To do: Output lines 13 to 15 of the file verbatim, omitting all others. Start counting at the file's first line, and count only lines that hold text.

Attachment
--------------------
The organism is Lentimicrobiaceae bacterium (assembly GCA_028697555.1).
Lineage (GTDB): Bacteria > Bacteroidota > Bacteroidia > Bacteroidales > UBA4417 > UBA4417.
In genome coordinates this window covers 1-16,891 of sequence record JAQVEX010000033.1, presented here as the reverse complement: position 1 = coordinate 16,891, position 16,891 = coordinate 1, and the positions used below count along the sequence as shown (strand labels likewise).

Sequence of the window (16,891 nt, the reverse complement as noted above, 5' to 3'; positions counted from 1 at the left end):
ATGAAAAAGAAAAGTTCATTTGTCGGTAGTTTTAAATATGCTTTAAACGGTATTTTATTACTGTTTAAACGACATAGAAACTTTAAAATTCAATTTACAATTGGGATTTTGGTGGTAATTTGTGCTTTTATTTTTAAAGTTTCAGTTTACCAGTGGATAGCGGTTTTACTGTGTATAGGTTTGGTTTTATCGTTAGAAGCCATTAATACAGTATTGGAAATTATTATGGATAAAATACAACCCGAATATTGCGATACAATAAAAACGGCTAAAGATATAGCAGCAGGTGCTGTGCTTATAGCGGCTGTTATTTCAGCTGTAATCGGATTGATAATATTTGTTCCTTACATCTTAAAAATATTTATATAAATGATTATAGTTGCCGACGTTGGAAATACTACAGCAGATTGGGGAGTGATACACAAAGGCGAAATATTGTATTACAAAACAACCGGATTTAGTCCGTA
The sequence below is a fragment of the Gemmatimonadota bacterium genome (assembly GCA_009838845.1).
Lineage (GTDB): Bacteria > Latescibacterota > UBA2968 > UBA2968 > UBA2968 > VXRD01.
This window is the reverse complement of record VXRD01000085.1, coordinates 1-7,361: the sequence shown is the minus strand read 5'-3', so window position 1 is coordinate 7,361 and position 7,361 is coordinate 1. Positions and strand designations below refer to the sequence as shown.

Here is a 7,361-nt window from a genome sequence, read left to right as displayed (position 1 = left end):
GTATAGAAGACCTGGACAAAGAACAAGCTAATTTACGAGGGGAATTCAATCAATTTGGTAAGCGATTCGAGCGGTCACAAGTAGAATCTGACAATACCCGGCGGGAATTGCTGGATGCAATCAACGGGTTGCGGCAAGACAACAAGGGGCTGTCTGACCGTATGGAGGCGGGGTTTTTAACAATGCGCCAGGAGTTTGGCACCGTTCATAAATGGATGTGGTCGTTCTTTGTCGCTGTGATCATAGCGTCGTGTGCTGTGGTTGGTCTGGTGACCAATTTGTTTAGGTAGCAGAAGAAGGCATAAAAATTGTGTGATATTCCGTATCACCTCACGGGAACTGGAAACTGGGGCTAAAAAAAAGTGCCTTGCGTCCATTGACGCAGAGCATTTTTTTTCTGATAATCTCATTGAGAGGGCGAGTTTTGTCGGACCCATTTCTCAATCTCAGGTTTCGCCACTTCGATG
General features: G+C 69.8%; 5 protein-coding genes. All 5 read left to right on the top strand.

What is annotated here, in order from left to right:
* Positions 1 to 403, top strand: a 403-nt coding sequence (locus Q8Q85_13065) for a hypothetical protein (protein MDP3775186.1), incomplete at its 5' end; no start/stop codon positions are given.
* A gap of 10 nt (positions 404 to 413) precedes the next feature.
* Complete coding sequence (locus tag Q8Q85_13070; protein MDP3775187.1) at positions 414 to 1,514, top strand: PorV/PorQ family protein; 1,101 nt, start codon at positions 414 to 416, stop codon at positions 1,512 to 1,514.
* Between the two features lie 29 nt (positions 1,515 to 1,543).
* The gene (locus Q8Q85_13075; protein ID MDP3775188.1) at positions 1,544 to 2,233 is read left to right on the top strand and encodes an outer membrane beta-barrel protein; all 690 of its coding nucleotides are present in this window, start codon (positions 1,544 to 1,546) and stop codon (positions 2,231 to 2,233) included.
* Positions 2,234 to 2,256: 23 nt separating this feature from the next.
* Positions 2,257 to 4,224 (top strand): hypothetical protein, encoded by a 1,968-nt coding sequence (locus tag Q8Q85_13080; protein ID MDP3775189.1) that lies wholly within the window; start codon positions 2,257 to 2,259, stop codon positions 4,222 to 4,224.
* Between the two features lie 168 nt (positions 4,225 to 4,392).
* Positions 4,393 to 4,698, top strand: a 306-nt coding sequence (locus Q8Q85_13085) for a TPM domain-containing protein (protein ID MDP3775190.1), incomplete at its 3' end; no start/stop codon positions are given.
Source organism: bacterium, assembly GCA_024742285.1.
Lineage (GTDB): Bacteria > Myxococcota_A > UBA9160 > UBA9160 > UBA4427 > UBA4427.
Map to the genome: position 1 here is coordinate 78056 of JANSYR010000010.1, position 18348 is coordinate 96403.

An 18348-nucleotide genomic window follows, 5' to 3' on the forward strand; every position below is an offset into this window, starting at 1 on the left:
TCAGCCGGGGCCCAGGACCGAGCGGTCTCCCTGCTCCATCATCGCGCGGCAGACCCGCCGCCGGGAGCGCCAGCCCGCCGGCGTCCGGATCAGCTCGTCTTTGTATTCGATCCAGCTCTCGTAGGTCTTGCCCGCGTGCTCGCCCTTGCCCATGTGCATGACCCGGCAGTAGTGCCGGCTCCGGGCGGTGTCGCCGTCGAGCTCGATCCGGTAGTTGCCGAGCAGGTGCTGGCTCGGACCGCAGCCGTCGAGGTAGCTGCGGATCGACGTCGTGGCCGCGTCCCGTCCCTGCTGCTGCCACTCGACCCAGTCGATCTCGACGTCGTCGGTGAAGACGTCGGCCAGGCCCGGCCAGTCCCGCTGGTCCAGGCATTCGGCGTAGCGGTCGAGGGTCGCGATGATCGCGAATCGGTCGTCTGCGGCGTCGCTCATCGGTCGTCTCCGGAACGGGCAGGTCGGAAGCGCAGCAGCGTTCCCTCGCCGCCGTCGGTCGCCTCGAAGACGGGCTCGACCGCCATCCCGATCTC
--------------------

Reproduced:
* Positions 1 to 403, top strand: a 403-nt coding sequence (locus Q8Q85_13065) for a hypothetical protein (protein MDP3775186.1), incomplete at its 5' end; no start/stop codon positions are given.
* A gap of 10 nt (positions 404 to 413) precedes the next feature.
* Complete coding sequence (locus tag Q8Q85_13070; protein MDP3775187.1) at positions 414 to 1,514, top strand: PorV/PorQ family protein; 1,101 nt, start codon at positions 414 to 416, stop codon at positions 1,512 to 1,514.